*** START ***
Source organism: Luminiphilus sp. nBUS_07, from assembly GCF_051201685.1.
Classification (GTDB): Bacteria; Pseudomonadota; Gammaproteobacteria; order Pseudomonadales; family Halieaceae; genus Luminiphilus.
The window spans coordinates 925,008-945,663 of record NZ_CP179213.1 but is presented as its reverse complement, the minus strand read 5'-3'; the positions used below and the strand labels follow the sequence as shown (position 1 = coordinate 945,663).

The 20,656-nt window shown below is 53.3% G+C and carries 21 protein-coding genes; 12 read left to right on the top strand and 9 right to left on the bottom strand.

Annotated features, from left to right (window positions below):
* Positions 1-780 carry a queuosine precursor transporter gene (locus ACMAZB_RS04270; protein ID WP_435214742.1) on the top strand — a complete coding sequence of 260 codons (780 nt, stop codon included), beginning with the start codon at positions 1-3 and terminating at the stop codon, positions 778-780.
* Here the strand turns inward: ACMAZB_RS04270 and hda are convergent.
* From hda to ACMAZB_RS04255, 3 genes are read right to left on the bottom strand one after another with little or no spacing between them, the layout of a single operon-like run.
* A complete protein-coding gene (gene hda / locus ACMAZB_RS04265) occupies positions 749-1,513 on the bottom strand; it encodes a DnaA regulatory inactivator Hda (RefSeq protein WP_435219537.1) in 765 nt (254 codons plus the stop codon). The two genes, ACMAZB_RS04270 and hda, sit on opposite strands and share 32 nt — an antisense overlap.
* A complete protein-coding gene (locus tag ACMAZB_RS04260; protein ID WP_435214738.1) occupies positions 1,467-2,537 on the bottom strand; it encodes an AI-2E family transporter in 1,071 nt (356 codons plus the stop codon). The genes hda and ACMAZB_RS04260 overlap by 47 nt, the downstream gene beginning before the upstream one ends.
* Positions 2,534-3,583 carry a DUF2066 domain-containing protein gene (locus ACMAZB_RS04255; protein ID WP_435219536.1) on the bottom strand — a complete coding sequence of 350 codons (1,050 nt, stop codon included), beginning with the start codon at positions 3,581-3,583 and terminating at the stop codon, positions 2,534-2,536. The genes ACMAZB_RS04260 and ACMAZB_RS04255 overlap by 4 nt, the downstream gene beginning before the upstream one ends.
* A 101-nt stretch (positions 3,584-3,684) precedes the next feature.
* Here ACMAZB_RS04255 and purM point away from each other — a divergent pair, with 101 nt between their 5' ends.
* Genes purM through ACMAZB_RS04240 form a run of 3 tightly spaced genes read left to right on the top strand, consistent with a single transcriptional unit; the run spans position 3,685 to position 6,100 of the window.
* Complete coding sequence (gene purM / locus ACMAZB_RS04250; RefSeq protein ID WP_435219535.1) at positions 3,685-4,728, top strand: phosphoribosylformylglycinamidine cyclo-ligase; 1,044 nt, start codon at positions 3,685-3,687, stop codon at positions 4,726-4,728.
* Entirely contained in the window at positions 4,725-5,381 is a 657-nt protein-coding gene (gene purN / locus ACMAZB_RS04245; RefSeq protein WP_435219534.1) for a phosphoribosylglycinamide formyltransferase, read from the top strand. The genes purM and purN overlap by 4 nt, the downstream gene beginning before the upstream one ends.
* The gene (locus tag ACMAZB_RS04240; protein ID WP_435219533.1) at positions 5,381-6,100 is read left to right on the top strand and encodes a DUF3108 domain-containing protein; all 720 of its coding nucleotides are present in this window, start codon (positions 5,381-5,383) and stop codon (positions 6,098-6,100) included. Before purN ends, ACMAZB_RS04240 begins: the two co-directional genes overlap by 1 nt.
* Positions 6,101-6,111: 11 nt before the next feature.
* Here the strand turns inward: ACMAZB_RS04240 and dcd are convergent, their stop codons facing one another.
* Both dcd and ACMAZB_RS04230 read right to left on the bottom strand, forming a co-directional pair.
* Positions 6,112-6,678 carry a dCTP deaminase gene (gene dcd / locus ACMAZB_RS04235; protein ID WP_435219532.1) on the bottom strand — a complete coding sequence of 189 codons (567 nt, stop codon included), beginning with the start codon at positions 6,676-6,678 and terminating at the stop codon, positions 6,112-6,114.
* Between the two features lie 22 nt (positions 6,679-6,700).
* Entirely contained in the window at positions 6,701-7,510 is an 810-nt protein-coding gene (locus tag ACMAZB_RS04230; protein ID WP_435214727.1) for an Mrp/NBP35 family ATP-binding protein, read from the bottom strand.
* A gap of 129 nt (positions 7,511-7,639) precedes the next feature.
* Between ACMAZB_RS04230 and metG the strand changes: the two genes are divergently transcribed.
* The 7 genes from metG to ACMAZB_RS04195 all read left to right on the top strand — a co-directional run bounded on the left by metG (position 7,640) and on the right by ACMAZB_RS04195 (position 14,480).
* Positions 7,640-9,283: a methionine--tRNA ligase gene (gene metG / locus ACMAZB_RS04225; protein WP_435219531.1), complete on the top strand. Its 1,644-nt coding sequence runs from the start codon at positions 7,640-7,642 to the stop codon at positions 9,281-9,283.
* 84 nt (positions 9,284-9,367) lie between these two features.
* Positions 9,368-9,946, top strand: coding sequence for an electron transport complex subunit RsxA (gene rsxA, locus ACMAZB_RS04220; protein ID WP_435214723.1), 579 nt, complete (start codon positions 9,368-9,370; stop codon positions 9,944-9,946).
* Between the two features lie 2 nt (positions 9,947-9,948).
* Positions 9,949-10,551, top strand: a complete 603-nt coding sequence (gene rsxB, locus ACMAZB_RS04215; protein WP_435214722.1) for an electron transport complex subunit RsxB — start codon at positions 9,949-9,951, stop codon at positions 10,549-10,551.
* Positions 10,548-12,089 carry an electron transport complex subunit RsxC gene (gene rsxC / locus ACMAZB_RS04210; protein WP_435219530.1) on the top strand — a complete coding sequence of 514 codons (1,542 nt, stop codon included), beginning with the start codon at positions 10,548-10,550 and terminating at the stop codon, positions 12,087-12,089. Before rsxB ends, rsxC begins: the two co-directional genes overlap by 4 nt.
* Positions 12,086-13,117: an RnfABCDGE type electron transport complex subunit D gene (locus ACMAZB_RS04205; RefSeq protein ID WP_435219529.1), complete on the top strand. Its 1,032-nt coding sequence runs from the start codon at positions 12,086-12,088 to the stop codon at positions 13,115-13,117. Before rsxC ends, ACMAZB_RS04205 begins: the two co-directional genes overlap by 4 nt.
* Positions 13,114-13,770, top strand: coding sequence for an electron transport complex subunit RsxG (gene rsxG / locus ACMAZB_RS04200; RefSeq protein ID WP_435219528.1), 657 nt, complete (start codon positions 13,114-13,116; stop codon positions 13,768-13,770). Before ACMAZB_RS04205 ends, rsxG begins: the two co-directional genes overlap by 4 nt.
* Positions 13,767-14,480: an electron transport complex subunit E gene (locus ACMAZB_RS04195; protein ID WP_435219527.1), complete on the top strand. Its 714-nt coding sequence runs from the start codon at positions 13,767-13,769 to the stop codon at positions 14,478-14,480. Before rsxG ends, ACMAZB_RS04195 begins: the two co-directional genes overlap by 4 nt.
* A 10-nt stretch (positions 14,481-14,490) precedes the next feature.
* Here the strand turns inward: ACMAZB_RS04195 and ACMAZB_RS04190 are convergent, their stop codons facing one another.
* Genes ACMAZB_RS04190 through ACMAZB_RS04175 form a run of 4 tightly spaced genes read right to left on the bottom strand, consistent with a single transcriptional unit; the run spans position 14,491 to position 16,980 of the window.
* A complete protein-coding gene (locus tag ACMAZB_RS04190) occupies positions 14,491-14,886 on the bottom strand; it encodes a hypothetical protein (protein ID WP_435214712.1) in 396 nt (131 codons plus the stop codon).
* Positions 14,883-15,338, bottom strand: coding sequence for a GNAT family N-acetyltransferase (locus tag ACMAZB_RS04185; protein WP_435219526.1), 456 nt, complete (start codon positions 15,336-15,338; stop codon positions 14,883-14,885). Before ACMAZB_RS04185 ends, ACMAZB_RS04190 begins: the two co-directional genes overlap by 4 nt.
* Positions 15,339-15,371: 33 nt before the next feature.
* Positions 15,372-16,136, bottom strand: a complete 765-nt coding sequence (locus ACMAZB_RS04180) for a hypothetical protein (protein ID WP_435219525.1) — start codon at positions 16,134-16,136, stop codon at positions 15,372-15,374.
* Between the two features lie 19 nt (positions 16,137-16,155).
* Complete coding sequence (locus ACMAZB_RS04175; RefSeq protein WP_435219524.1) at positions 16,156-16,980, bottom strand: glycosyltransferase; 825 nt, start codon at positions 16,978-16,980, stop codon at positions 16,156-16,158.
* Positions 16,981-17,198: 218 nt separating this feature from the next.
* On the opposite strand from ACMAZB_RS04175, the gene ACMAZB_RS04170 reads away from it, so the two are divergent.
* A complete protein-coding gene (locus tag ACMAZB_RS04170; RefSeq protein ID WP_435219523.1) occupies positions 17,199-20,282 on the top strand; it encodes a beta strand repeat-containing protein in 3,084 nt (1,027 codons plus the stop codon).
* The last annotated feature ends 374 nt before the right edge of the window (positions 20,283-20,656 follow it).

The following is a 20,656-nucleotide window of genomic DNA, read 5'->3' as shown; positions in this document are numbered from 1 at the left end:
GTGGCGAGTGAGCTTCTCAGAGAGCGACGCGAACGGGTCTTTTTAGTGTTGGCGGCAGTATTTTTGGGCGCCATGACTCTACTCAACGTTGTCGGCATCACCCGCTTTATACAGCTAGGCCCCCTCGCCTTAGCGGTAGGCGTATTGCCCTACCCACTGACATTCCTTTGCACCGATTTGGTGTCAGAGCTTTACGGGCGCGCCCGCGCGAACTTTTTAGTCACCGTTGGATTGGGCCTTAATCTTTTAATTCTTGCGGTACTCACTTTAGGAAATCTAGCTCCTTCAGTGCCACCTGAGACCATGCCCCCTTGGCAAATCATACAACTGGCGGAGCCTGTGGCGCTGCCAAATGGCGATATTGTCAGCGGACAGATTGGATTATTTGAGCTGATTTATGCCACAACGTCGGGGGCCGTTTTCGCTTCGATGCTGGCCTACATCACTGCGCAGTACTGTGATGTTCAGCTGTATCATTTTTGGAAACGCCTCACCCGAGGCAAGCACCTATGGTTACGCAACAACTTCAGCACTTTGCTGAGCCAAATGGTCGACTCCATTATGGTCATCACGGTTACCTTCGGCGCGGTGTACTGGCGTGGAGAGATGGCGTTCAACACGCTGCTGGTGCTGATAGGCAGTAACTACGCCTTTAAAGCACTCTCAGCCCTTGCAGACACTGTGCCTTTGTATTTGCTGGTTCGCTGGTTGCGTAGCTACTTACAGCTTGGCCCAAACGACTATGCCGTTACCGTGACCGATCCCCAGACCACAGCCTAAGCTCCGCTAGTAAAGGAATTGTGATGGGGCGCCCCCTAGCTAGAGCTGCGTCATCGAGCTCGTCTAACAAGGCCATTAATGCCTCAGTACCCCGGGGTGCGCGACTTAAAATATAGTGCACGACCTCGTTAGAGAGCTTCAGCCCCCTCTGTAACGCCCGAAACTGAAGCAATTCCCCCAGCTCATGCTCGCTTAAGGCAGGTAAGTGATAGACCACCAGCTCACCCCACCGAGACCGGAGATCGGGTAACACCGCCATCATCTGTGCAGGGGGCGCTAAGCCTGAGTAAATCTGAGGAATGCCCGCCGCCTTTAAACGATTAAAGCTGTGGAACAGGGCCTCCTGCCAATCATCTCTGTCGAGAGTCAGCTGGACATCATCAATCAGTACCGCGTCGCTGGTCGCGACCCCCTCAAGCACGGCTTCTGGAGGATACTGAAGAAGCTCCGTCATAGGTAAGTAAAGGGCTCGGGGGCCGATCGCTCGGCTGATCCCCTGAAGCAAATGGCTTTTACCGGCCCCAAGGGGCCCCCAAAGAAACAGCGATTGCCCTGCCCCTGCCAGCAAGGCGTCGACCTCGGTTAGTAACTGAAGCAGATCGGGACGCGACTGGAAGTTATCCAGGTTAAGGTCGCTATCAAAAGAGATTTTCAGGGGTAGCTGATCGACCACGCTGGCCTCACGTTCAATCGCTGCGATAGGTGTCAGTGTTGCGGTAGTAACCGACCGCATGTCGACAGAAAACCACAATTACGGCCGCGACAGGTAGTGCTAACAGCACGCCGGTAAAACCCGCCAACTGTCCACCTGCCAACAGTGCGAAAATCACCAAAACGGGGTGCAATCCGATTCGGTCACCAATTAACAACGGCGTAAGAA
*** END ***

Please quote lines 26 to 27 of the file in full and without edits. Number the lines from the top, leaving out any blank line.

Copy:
* The 7 genes from metG to ACMAZB_RS04195 all read left to right on the top strand — a co-directional run bounded on the left by metG (position 7,640) and on the right by ACMAZB_RS04195 (position 14,480).
* Positions 7,640-9,283: a methionine--tRNA ligase gene (gene metG / locus ACMAZB_RS04225; protein WP_435219531.1), complete on the top strand. Its 1,644-nt coding sequence runs from the start codon at positions 7,640-7,642 to the stop codon at positions 9,281-9,283.